Lastly, taking care of the county home. It’s a nursing home in the county that is a place where you go if you have nowhere else to go, no one else to take care of you. Holmes County has one of the lowest unemployment ratings in the state of Ohio … And the county should give back whenever it can and however it can. I want to make sure that that is well funded, and they deserve the best for everything they’ve done to help make Holmes County a better place; they deserve comfort in the last decade of their life.
How does this differ from your opponent?
It seems to me, and many others, that there is a bit of favoritism towards the eastern half of the county by my opponent (Joe Miller), and I don’t think that’s right. I have ties to both the east and the west. My grandma lives in Walnut Creek. To build Holmes, we first need to unite Holmes. This seeming divide in the county needs to be gotten rid of. And Joe doesn’t have very favorable rhetoric towards the county home, and I don’t agree with that whatsoever.
How did your time on the campaign trail with Kasich come about?
My campaign director, Aaron Dauterman, interned for the Ohio Republican party, and he extended an invitation to me and I was contacted by Kasich’s office to go with them… There’s something about the folks in New Hampshire. We watched the Pacers game up there, and it seemed like every ad was political. They’re on sensory overload with politics, and yet when you knock on their door, most of them want to hear what you have to say. You have a few who slam the door in your face, mostly because they’re not interested in your candidate. But most understand New Hampshire plays an important role in the national election and there are volunteers from all over the country that come to support their candidate. They value New Hampshirites in the decision making and they understand that and they listen.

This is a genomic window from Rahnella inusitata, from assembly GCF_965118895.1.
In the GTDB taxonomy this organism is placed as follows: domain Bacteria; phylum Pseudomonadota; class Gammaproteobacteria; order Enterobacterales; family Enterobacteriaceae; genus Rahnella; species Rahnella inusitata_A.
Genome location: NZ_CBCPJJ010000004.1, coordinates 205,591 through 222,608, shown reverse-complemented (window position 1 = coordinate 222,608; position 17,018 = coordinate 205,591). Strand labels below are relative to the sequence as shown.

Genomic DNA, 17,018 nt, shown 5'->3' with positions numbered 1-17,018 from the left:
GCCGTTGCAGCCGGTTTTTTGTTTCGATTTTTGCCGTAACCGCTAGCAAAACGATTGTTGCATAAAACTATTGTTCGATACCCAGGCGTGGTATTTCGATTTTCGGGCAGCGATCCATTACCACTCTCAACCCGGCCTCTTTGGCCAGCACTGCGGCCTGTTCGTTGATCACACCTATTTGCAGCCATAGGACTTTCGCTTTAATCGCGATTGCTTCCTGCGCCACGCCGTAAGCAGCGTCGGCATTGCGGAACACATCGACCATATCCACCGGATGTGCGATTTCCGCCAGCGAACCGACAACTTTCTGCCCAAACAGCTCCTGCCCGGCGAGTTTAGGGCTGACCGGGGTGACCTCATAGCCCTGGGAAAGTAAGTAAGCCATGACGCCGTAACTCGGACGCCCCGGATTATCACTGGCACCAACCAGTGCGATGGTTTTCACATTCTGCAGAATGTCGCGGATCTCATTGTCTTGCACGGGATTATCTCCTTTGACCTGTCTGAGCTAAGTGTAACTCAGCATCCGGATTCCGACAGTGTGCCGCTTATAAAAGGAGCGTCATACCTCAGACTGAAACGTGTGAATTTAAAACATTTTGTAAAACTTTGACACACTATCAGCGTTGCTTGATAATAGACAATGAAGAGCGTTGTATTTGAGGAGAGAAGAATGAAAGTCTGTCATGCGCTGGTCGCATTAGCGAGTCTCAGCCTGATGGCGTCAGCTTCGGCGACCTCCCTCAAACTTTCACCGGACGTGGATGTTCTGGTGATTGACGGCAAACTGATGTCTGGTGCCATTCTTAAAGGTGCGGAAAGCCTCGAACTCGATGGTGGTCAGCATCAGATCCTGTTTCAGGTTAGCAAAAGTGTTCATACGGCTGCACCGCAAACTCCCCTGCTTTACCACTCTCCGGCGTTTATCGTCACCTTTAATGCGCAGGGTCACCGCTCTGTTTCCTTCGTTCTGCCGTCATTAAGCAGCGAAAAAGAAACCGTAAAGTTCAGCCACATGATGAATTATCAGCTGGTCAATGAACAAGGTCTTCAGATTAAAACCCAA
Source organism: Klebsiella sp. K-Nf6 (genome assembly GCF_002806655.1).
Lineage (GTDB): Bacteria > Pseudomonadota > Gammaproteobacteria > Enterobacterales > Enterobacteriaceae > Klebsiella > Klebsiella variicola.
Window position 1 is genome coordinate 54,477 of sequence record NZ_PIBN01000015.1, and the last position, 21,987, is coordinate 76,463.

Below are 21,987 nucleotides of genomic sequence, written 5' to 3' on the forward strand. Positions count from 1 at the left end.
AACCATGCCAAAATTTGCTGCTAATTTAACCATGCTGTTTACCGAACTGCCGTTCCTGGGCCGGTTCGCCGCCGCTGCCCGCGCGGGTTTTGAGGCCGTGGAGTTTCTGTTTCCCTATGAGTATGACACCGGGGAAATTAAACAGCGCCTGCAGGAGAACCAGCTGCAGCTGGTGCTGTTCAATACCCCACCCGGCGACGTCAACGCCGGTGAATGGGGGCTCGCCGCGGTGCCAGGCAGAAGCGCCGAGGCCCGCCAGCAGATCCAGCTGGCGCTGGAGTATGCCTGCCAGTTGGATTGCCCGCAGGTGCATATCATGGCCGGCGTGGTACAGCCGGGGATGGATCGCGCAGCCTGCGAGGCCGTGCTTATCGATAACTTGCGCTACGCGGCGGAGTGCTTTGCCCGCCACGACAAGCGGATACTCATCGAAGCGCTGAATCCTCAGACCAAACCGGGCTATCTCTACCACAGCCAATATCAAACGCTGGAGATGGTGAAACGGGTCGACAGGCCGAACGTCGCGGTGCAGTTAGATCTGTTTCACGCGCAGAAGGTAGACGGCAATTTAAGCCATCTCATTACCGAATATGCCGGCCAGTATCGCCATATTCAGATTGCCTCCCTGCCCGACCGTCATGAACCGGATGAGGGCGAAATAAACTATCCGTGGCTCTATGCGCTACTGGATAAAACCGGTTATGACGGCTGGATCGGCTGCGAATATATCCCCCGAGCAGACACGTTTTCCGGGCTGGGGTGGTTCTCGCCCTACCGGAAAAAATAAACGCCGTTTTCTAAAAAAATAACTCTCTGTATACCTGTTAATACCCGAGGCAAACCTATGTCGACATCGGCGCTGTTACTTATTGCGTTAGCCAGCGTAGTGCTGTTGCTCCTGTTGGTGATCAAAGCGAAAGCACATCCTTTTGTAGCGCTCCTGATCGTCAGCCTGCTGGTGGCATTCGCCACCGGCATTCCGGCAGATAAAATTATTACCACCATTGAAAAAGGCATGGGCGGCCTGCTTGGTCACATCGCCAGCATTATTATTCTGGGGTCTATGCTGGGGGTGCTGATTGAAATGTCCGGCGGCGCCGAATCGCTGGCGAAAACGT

What did you learn by your time there?
That polls are inconclusive, absolutely… You have some people who are leaning towards a candidate, but no one is actually ready to say. You have a minority of people decided on a candidate, usually because they’re ignorant of the facts, or they did prior research before the election went off and have nailed down the person they support. You learn that that’s the minority of people, myself included. I mean, I’ve been for Rand Paul for a long time because he’s just proven. But the cases like that are far and few between — the polls mean nothing.
How do you apply that to your campaign?